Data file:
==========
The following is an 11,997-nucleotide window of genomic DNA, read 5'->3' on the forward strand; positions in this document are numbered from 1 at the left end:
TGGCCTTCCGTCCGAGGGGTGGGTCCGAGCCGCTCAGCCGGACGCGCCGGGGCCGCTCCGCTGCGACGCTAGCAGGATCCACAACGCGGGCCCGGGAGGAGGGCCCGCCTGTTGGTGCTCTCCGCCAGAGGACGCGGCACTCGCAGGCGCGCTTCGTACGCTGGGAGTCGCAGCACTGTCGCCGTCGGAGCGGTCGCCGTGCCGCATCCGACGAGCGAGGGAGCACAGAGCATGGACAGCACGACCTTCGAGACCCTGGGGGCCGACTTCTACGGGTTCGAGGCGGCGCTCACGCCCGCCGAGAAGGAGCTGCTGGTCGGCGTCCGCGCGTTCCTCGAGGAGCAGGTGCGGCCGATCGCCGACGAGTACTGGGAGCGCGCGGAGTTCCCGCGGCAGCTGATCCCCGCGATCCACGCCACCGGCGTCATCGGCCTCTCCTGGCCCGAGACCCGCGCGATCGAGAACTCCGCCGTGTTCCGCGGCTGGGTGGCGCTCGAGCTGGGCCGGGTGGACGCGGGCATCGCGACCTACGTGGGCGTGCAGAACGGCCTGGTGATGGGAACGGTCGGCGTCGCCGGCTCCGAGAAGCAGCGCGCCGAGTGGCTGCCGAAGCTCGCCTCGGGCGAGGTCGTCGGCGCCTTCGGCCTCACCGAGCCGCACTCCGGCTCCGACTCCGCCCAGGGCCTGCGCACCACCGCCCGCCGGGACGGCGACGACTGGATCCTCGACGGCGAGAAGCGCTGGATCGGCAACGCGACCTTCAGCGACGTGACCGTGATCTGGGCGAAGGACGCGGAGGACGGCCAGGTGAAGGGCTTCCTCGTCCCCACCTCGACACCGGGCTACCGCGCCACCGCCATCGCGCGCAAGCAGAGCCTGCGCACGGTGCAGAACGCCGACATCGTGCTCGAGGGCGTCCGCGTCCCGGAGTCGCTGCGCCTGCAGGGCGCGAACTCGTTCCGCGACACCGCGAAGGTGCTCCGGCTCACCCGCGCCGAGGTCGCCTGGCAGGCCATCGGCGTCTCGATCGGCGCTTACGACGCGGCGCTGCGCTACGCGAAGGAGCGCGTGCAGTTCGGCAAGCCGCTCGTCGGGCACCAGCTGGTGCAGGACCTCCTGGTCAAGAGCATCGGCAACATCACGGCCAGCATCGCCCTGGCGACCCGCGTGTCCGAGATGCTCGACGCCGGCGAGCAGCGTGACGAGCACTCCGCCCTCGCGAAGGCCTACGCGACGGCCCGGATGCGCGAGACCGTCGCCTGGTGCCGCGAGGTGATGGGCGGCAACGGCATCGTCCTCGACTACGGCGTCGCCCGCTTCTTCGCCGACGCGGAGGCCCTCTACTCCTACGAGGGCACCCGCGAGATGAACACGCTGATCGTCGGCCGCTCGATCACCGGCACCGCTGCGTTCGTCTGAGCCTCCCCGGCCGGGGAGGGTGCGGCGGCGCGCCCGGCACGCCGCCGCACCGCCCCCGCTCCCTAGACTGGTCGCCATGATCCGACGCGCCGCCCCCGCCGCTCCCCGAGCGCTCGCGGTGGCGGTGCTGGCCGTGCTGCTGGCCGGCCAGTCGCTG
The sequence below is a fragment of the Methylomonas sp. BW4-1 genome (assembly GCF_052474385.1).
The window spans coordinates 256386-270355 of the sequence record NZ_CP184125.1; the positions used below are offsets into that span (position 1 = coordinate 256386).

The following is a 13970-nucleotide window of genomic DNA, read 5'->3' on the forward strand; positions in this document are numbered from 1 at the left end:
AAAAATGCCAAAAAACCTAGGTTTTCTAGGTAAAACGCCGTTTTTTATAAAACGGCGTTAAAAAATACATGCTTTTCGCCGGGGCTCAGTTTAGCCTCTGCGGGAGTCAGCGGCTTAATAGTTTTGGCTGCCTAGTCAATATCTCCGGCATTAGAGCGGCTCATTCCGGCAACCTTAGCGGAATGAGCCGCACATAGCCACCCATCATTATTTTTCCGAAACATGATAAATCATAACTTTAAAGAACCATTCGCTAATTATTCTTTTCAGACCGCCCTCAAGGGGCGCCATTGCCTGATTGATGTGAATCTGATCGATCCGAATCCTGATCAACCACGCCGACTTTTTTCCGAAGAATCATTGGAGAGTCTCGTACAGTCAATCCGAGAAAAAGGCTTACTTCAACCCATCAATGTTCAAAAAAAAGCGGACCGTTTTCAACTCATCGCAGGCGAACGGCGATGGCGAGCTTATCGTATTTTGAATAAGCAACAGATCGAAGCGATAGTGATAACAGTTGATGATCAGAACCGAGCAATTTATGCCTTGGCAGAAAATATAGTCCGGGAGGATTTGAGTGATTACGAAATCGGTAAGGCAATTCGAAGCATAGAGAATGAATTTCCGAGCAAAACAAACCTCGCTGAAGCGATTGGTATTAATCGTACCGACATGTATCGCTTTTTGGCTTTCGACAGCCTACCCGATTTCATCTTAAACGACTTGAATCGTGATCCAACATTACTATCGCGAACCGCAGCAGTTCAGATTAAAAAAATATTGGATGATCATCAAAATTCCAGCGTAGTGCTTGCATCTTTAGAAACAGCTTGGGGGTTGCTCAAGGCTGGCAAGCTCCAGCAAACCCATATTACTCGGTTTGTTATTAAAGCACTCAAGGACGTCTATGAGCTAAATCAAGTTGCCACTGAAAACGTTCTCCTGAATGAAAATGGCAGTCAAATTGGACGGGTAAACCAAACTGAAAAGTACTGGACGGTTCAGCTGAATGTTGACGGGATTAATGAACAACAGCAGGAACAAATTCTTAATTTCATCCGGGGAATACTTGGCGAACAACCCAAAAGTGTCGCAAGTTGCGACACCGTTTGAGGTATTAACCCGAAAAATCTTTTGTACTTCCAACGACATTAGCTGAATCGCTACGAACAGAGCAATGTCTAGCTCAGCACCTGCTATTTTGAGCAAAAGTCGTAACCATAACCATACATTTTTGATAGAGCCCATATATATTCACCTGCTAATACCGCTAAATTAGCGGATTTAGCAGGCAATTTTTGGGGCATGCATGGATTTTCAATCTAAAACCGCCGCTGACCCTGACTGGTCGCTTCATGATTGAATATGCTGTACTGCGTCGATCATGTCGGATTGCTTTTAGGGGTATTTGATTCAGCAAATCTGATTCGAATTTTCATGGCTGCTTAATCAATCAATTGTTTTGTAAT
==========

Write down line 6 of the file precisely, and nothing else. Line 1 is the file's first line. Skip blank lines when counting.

AAAAATGCCAAAAAACCTAGGTTTTCTAGGTAAAACGCCGTTTTTTATAAAACGGCGTTAAAAAATACATGCTTTTCGCCGGGGCTCAGTTTAGCCTCTGCGGGAGTCAGCGGCTTAATAGTTTTGGCTGCCTAGTCAATATCTCCGGCATTAGAGCGGCTCATTCCGGCAACCTTAGCGGAATGAGCCGCACATAGCCACCCATCATTATTTTTCCGAAACATGATAAATCATAACTTTAAAGAACCATTCGCTAATTATTCTTTTCAGACCGCCCTCAAGGGGCGCCATTGCCTGATTGATGTGAATCTGATCGATCCGAATCCTGATCAACCACGCCGACTTTTTTCCGAAGAATCATTGGAGAGTCTCGTACAGTCAATCCGAGAAAAAGGCTTACTTCAACCCATCAATGTTCAAAAAAAAGCGGACCGTTTTCAACTCATCGCAGGCGAACGGCGATGGCGAGCTTATCGTATTTTGAATAAGCAACAGATCGAAGCGATAGTGATAACAGTTGATGATCAGAACCGAGCAATTTATGCCTTGGCAGAAAATATAGTCCGGGAGGATTTGAGTGATTACGAAATCGGTAAGGCAATTCGAAGCATAGAGAATGAATTTCCGAGCAAAACAAACCTCGCTGAAGCGATTGGTATTAATCGTACCGACATGTATCGCTTTTTGGCTTTCGACAGCCTACCCGATTTCATCTTAAACGACTTGAATCGTGATCCAACATTACTATCGCGAACCGCAGCAGTTCAGATTAAAAAAATATTGGATGATCATCAAAATTCCAGCGTAGTGCTTGCATCTTTAGAAACAGCTTGGGGGTTGCTCAAGGCTGGCAAGCTCCAGCAAACCCATATTACTCGGTTTGTTATTAAAGCACTCAAGGACGTCTATGAGCTAAATCAAGTTGCCACTGAAAACGTTCTCCTGAATGAAAATGGCAGTCAAATTGGACGGGTAAACCAAACTGAAAAGTACTGGACGGTTCAGCTGAATGTTGACGGGATTAATGAACAACAGCAGGAACAAATTCTTAATTTCATCCGGGGAATACTTGGCGAACAACCCAAAAGTGTCGCAAGTTGCGACACCGTTTGAGGTATTAACCCGAAAAATCTTTTGTACTTCCAACGACATTAGCTGAATCGCTACGAACAGAGCAATGTCTAGCTCAGCACCTGCTATTTTGAGCAAAAGTCGTAACCATAACCATACATTTTTGATAGAGCCCATATATATTCACCTGCTAATACCGCTAAATTAGCGGATTTAGCAGGCAATTTTTGGGGCATGCATGGATTTTCAATCTAAAACCGCCGCTGACCCTGACTGGTCGCTTCATGATTGAATATGCTGTACTGCGTCGATCATGTCGGATTGCTTTTAGGGGTATTTGATTCAGCAAATCTGATTCGAATTTTCATGGCTGCTTAATCAATCAATTGTTTTGTAAT